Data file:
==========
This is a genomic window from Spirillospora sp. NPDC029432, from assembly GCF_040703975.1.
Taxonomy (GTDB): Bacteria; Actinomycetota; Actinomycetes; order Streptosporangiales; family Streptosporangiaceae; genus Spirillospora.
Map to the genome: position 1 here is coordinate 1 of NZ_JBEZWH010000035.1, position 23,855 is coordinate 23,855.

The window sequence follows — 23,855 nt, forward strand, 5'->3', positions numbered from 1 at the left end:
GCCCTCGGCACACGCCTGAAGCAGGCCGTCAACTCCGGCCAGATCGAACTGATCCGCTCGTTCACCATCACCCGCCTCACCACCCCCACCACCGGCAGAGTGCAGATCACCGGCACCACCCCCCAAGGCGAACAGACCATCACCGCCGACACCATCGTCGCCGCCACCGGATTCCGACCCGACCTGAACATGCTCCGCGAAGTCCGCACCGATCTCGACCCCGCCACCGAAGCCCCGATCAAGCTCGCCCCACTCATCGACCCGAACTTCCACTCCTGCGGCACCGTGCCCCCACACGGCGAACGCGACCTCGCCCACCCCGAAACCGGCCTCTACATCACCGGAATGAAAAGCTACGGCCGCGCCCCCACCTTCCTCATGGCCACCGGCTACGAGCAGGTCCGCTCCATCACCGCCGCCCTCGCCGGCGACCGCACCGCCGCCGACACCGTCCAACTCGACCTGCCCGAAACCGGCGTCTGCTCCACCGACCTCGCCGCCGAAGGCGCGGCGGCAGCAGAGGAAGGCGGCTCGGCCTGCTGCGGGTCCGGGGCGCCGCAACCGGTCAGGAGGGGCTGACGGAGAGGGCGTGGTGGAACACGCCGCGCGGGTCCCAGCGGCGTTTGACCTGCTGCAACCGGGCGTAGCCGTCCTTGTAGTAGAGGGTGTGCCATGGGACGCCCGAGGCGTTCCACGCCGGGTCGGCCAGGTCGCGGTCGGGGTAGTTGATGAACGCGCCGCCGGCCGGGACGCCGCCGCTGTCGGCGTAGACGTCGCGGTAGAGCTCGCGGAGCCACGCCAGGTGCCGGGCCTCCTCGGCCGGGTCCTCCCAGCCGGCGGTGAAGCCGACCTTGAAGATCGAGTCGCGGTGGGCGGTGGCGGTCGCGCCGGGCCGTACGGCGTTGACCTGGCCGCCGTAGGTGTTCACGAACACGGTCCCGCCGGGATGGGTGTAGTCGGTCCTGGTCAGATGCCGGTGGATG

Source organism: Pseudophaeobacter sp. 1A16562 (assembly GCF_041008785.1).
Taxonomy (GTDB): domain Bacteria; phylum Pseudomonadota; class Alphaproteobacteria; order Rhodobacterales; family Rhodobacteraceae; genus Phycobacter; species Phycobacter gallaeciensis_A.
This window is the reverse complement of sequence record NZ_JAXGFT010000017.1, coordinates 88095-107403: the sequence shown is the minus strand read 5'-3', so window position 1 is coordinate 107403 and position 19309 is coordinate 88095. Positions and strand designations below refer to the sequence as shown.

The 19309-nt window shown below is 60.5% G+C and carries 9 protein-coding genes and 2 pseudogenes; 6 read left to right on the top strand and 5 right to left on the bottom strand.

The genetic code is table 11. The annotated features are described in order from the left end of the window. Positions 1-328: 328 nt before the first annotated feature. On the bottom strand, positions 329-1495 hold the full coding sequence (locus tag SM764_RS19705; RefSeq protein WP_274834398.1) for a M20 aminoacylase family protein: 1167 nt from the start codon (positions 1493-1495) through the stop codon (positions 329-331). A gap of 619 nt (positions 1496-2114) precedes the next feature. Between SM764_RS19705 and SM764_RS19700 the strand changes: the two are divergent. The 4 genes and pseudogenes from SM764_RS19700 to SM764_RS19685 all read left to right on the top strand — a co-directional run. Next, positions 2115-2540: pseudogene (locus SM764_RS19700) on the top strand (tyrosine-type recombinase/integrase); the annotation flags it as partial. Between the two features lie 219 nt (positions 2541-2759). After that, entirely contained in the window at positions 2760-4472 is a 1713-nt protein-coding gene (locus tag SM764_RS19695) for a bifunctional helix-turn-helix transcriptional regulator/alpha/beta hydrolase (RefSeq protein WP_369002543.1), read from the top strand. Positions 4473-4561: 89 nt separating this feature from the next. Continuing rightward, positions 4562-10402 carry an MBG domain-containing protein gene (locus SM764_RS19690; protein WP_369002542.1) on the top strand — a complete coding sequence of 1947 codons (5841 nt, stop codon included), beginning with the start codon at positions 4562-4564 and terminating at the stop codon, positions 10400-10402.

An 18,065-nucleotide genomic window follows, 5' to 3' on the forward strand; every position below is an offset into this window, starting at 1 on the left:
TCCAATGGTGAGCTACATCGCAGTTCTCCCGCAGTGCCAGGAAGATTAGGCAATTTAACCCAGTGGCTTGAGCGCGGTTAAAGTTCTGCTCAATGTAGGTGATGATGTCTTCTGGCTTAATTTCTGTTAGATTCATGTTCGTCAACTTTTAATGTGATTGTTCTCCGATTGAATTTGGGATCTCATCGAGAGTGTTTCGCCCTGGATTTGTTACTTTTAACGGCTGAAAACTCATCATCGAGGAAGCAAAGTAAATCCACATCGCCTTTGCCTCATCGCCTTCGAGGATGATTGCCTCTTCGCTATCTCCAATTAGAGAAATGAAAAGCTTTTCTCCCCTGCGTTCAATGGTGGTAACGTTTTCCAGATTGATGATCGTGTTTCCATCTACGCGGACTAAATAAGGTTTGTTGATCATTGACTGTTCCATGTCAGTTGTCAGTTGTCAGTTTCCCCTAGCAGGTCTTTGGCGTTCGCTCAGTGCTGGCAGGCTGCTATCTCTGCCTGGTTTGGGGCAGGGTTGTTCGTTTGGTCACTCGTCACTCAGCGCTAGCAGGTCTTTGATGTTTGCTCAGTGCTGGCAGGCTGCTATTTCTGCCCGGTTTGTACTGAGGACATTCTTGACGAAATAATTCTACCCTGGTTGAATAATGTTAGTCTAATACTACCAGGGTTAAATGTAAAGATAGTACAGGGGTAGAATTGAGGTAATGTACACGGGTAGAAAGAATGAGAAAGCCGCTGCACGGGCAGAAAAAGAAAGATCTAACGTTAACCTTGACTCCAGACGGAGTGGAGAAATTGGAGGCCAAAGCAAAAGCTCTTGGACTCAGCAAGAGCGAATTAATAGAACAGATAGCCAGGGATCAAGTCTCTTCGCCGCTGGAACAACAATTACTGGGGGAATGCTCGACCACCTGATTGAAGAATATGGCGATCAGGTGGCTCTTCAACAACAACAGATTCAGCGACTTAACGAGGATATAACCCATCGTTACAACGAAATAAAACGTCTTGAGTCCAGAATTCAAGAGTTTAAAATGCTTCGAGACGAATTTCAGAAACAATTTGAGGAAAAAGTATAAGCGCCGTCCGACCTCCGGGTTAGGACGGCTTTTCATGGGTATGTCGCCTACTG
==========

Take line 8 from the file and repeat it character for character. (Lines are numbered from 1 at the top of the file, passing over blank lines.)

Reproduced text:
This window is the reverse complement of sequence record NZ_JAXGFT010000017.1, coordinates 88095-107403: the sequence shown is the minus strand read 5'-3', so window position 1 is coordinate 107403 and position 19309 is coordinate 88095. Positions and strand designations below refer to the sequence as shown.